The desire for self-improvement is innate. As human beings, we have built into us, a drive to succeed. In fact, each one of us represents a huge chain or winners that goes back in time to the beginnings of our species. That's why we kept growing bigger brains -- these were tools of survival.
Our more modern idea of self-improvement has it's basis in the correct belief that we utilize the wisdom of those who are successful in a particular are experts winning moves or use their unique insights. Whether it we measure success by money, happiness, intelligence, creativity, social skills or a combination of all of the above -- we know that we can become better in the ways that we wish --- if we choose the right self-improvement tools. We literally can pick ourselves up by our own bootstraps and become the person we want to be.
We know that education in traditional venues, such as schools, colleges and training programs can help us learn certain sets of skills. But we also know that we can get the extra edge from self-help and self-improvement materials developed outside the traditional areas of education. Self-improvement has been around a long time. Yet with exception of a few books like the Almanacs of Benjamin Franklin, self-improve as course of action for success oriented people really began to develop it's momentum of popularity '30's and 40's with like Think and Grow Rich by Napoleon Hill and How to Win Friends and Influence People by Dale Carnegie helped thousands of people and became run away best sellers. I
In the 50's, we can remember Psychocybertes, written by a plastic surgeon, and by the 'Sixties, it was Zen and the Art of Motorcycle Maintain that set the pace for the self-actualizers as then popular psychologist Abraham Maslow called them.
But this was just the beginning. By the time the seventies rolled around, Leo Busgalia was telling all of us how to love more and live better in books and on a special program on PBS. In the late seventies, Tony Robbins exploded onto the scene with Unlimited Power.
With almost everyone having a tape recorder and more free time while driving then home with the wife and kids, it was natural that audio taped version of self-improvement books would catch on. Certainly, Robbins books were popular, but an entire company, Nightingale-Cognent began selling tapes by an ever increasing number of self-help experts.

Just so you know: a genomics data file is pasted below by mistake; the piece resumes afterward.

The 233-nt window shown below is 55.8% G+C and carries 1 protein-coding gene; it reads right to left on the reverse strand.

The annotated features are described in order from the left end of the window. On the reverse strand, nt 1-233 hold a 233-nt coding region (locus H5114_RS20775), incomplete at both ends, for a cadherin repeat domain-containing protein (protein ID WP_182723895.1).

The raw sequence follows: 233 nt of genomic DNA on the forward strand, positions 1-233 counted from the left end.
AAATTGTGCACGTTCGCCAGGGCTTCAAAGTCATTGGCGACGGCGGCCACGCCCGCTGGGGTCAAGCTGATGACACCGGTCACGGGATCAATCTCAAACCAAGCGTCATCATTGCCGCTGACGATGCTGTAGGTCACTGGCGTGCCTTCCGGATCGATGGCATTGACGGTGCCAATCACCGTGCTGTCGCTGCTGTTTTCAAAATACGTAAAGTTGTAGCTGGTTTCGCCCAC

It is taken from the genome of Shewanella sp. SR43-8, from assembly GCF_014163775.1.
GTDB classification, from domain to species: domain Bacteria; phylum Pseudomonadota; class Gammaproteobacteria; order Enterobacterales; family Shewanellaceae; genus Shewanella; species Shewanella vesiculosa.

While the number of self-improvement and self-help books has exploded, the two books mentioned above -- Think and Grow Rich and How to Win Friends and Influence people still remain remarkably popular. In fact, entire training programs have been created to help those who can't get the entire teaching from a book.
Seminars are certainly more interactive than listening to a book or tape. I know I've read books and listened to tapes that asked me to do exercises. Usually I either skip them or fast forward the tape. But seminars, with their group setting, lend themselves to experimenting with new behaviors and ideas.
Until the mid-eighties, self-improvement was confined mainly two the three genres listed above, books, tapes and seminars. It was in 1993 that Mind Prober, the first interactive personality test was released by Human Edge
Software. Back then, with only a million PC's in the entire world (there are now a several hundred times that number, Mind Prober sold one quarter million software packages!
Computers, from the beginning, leant themselves to self-improvement, in a way that none of the previous media had. Unlike a book or tape, you don't passively listen to them, you interact with them in ways that are fun and interesting. I never find myself skipping through a program the way I do through a book or tape. And they are personalized in a way that seminars can never be. When you are in a room with 200 people, it is hard to have the material tailored for your needs. You vie for the attention of the trainer. And many are two embarrassed to try for his attention in front of so many other people. On the PC -- you can work discreetly and with all of the information personalized to your style.
Ten years ago, the president of our company, Bruce Ehrlich got the idea that he could put together a catalog of self-improvement software and offer it to the public. Thus was born the Mindware catalog. Five years later, Ehrlich took another jump, putting his Mindware catalog on-line as the MInd Media Life-Enhancement Network. Ours was one of the first ten thousand sites on he web.
One of the first things we did when we took the leap into cyberspace was licence the rights to publish our top twenty best sellers from the ten issues of our print catalog and sell them inexpensively. We have sold many thousands of these bundles -- which are designed to give everyone a chance to discover the advantages of software for improving their lives.
But yes -- we're in a new Millenium. With it, the computer technologies including multimedia and the Internet have turned the PC into the ideal medium for self-improvement that Bruce Ehrlich once imagined it would become. Multimedia CD-ROMs have been created which take a quantum jump in their ability to transform lives.This issue is dedicated to Mind Media's focus as we enter a new era. Below are some of the new features that you will be seeing on Mind Media Life Enhancement Network and some news about five new technology CD-ROMs that Mind Media features. These are the next generation self-improvement and psychological growth tools you've been waiting for:
For more information click here